The Cambodian Family is a multi-ethnic human services agency that is committed to helping refugees and immigrants become productive members of American society.
The mission of The Cambodian Family is to promote social health by providing refugee and immigrant families the opportunities to develop the knowledge, skills, and desires for creating health and well-being in their lives.
Our vision is to see refugee and immigrant families that are healthy, happy, self-reliant, and contributing members of society. The families we serve have good physical and mental health, satisfying jobs with good wages, kids who thrive in school, a sense of belonging to the larger community, and a comfortable community center of their own in which they take pride and feel strong support.
In the early 1980s, a large wave of Cambodian refugees who had escaped the “killing fields” of the Communist Khmer Rouge regime began coming to the United States. Many came to Orange County and settled in the Minnie Street neighborhood of Santa Ana, California, where crowded apartment complexes offered some of the lowest rents in the County.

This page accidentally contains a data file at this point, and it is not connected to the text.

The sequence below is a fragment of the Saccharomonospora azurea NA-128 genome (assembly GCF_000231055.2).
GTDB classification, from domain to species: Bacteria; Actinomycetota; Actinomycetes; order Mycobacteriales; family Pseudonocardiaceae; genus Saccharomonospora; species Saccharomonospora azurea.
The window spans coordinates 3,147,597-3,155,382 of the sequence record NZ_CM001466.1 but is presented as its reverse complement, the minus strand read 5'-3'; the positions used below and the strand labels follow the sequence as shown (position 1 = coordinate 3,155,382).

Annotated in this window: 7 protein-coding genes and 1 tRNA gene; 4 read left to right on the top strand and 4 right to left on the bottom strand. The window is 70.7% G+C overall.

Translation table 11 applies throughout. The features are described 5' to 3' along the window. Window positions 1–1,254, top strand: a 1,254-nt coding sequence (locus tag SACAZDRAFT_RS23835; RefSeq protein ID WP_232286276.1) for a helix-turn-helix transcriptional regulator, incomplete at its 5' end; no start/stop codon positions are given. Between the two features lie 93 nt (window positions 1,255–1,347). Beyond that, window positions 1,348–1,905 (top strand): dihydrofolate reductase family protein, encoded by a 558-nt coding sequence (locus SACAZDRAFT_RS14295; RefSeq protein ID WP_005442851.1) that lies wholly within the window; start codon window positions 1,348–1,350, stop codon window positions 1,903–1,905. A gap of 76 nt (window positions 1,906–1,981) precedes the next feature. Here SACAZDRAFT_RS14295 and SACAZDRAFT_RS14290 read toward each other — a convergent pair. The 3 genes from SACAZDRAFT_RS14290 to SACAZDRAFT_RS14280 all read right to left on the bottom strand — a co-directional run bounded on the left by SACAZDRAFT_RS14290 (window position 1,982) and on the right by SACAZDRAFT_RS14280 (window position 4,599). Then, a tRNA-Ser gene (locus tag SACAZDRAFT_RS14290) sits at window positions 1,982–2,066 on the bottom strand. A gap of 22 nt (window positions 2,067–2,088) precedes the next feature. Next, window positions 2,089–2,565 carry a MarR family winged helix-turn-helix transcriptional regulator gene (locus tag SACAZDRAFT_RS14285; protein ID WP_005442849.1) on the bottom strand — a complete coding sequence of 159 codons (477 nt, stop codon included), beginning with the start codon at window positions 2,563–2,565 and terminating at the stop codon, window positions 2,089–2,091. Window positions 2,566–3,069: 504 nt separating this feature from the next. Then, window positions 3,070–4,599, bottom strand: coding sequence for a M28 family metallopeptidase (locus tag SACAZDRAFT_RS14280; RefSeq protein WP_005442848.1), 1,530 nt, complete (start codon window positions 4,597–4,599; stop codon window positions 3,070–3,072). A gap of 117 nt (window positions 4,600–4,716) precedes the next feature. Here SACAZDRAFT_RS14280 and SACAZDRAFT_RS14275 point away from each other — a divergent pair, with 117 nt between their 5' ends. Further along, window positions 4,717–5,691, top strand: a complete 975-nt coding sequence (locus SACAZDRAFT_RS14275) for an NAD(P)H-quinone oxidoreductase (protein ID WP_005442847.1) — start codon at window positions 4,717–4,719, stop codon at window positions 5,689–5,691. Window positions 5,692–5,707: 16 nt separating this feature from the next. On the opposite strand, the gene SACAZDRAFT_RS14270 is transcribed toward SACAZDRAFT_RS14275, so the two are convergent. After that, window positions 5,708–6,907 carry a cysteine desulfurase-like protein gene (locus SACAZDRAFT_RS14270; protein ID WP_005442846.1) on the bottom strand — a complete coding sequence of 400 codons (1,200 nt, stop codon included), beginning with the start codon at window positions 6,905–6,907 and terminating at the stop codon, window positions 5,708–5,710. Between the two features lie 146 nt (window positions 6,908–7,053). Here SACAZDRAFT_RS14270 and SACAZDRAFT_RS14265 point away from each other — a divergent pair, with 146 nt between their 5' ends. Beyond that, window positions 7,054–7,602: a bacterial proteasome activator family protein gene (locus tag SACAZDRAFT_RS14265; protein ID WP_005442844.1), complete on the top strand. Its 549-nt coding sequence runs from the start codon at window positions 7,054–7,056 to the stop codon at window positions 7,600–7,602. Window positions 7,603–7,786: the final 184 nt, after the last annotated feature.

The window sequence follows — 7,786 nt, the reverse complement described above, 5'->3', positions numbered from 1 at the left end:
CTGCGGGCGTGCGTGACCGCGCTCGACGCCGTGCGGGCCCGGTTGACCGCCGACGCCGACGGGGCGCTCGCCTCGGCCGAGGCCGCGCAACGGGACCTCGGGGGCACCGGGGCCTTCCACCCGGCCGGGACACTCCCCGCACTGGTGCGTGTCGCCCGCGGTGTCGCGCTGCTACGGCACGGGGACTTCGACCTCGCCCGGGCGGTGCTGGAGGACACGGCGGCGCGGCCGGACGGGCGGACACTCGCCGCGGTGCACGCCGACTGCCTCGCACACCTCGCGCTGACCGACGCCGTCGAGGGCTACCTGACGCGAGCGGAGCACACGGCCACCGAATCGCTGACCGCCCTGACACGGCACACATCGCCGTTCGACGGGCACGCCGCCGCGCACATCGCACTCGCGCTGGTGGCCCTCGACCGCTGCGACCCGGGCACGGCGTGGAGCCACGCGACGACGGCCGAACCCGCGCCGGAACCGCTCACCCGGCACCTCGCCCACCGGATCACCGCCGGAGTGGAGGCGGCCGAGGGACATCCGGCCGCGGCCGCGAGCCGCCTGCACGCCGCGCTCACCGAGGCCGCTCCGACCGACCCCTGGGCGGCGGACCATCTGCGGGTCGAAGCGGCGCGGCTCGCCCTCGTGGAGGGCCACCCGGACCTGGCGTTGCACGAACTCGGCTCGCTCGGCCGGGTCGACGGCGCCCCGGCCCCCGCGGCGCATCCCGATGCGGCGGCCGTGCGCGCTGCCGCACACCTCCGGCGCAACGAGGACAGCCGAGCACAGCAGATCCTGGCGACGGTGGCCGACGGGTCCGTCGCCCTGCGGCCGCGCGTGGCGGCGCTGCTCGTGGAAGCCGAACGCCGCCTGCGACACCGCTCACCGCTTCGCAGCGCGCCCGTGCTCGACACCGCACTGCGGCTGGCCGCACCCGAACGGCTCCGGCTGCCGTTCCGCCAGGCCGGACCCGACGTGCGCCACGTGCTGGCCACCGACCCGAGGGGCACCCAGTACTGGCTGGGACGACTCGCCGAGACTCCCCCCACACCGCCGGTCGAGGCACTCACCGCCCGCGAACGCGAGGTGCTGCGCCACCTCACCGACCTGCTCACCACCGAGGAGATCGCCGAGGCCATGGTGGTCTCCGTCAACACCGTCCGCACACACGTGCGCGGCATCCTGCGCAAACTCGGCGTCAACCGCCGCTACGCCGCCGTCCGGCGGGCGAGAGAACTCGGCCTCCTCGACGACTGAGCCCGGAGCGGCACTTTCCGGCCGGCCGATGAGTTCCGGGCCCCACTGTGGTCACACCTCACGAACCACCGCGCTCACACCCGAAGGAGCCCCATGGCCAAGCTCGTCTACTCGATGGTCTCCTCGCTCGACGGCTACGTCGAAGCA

In 1982, the five Cambodian refugees who made up The Cambodian Family’s Board of Directors, along with a few other dedicated members, pooled resources, rented a small apartment, and began helping other Cambodians who lived in the neighborhood. Those Cambodians who could speak some English provided free English classes, adjustment counseling, and emergency translation to their monolingual neighbors.
In 1983, we received our first funding, a $64,000 grant from the Federal Office of Refugee Resettlement, to provide Employment Services, and this program has continued to expand in scope and funding since that time. As time passed, other programs were added in response to community needs, including ESL, vocational training, an after school Youth Program, an early childhood development program for school readiness, health accessing and trauma resolution.
Over the years, we have broadened our clientele from Cambodians only, to also include immigrants and refugees from all over the world, including Vietnam, Laos, Iran, Iraq, Afghanistan, Russia, Ukraine, Bosnia, Ethiopia, and Somalia.